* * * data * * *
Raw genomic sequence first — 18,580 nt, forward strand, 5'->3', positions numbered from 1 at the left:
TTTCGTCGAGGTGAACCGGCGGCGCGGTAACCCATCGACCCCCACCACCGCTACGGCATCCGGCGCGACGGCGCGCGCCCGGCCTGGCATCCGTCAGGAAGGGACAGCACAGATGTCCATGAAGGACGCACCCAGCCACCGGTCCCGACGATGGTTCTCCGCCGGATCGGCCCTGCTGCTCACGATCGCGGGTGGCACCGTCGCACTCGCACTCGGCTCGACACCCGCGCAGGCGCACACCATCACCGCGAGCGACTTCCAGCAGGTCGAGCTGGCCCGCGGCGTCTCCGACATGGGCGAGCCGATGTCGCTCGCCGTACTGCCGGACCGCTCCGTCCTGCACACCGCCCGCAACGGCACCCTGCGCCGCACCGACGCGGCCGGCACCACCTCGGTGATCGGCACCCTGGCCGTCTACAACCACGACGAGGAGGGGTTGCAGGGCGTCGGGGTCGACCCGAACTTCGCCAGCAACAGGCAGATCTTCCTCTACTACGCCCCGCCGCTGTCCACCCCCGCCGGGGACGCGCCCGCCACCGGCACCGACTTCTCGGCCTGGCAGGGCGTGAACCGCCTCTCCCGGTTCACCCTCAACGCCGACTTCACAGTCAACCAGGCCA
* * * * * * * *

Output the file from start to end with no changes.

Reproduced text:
Raw genomic sequence first — 18,580 nt, forward strand, 5'->3', positions numbered from 1 at the left:
TTTCGTCGAGGTGAACCGGCGGCGCGGTAACCCATCGACCCCCACCACCGCTACGGCATCCGGCGCGACGGCGCGCGCCCGGCCTGGCATCCGTCAGGAAGGGACAGCACAGATGTCCATGAAGGACGCACCCAGCCACCGGTCCCGACGATGGTTCTCCGCCGGATCGGCCCTGCTGCTCACGATCGCGGGTGGCACCGTCGCACTCGCACTCGGCTCGACACCCGCGCAGGCGCACACCATCACCGCGAGCGACTTCCAGCAGGTCGAGCTGGCCCGCGGCGTCTCCGACATGGGCGAGCCGATGTCGCTCGCCGTACTGCCGGACCGCTCCGTCCTGCACACCGCCCGCAACGGCACCCTGCGCCGCACCGACGCGGCCGGCACCACCTCGGTGATCGGCACCCTGGCCGTCTACAACCACGACGAGGAGGGGTTGCAGGGCGTCGGGGTCGACCCGAACTTCGCCAGCAACAGGCAGATCTTCCTCTACTACGCCCCGCCGCTGTCCACCCCCGCCGGGGACGCGCCCGCCACCGGCACCGACTTCTCGGCCTGGCAGGGCGTGAACCGCCTCTCCCGGTTCACCCTCAACGCCGACTTCACAGTCAACCAGGCCA